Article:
Bacterial life on and in humans orchestrates health and disease

December 15, 2010

A mounting tide of scientific evidence suggests that the old adage from Aesop's fables -- "You are known by the company you keep" -- also applies to the trillions of microscopic bacteria and viruses that live on the human body. Humanity's invisible but constant companions -- more bacteria hang out on the palms of your hands than there are people on Earth -- is the topic of an article in the current edition of Chemical & Engineering News (C&EN), ACS' weekly newsmagazine.

C&EN Associate Editor Sarah Everts notes in the article that the astonishing diversity of microbes inhabiting every inch of the skin and parts of the interior profoundly influences your quality of life -- mostly for good -- from cradle to grave. Microbes protect people from disease, make essential vitamins, and provide digestive enzymes needed to break down plant fibers for energy. Microbes also may have a say in whether people are skinny or fat and how they smell.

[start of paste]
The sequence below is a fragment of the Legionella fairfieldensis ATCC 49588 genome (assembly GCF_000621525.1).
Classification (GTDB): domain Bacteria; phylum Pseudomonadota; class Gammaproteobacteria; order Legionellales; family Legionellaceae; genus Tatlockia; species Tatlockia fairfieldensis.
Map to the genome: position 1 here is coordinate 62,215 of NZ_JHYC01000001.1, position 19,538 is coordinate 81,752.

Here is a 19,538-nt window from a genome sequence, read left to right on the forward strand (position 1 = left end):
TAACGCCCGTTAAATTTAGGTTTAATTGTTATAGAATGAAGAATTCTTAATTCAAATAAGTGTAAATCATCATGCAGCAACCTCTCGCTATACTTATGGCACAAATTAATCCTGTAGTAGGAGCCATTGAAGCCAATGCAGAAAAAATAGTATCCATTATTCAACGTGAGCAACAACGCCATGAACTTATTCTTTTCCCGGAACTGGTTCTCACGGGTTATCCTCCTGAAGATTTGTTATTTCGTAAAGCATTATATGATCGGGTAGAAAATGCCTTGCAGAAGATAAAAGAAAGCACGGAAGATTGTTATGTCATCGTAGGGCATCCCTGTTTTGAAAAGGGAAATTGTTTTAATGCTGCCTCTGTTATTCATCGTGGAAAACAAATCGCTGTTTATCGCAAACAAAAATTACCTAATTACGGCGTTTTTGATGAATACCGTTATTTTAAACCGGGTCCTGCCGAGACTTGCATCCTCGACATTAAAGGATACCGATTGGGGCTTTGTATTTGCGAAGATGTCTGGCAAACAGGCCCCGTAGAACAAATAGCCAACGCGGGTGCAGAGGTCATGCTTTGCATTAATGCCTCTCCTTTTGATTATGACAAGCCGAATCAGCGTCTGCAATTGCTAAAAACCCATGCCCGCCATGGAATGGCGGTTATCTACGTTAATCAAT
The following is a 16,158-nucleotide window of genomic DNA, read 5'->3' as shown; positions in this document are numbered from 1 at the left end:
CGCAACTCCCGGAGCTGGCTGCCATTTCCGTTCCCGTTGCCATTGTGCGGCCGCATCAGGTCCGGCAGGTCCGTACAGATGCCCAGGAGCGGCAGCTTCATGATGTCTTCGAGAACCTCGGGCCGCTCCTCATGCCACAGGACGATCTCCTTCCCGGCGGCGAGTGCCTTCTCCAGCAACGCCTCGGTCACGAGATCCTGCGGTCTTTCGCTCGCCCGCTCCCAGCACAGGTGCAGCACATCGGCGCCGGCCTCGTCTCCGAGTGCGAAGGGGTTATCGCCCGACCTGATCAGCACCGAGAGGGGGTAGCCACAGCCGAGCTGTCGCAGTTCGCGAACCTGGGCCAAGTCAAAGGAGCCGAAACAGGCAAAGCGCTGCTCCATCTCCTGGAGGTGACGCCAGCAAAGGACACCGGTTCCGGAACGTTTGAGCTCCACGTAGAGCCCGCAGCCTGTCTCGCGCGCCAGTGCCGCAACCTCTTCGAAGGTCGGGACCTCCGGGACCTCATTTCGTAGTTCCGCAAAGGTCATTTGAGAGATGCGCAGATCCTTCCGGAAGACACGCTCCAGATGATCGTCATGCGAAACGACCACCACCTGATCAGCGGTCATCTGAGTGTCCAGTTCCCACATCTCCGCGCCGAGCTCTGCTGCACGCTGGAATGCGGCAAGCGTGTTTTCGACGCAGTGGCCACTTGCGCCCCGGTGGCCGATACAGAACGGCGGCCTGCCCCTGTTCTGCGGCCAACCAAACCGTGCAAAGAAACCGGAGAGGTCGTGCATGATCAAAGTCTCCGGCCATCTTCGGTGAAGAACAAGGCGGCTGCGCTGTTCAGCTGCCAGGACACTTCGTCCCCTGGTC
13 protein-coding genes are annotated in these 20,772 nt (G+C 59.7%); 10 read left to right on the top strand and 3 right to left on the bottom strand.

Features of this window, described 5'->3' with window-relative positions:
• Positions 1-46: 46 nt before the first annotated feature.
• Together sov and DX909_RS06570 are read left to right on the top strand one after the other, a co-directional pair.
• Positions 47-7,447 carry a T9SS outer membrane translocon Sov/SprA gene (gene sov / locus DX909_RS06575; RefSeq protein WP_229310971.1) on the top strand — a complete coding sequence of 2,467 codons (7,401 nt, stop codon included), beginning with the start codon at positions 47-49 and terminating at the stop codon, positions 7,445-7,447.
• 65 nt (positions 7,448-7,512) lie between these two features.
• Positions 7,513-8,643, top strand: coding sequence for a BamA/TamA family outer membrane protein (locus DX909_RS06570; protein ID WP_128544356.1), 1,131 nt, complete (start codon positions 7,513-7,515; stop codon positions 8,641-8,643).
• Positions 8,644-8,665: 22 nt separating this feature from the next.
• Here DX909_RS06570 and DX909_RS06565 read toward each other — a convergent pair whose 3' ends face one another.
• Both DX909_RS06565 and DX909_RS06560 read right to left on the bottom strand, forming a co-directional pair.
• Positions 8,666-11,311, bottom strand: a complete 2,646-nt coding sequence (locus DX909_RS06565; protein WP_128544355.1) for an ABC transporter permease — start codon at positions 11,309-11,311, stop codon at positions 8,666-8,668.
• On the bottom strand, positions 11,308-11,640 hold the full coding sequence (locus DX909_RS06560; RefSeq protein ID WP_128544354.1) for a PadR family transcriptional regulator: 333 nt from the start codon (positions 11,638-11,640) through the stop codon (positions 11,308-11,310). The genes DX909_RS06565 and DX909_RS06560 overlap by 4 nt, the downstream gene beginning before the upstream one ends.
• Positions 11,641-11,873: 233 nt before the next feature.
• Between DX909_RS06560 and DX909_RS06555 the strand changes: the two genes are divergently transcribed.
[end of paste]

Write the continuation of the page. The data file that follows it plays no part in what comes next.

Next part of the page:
In the past three years, scientists have begun several large projects to map the diversity and activities of these microbes in hopes of linking them to health and disease. The projects include the National Institutes of Health's Human Microbiome Project and the European Union's Metagenomics of the Human Intestinal Tract. These and other projects are starting to reveal that every part of the body has its own ecosystem, much like the diversity of landscapes on Earth.
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ARTICLE FOR IMMEDIATE RELEASE "Our Microbial Selves"

This story is available at http://pubs.acs.org/cen/science/88/8850sci1.html

American Chemical Society

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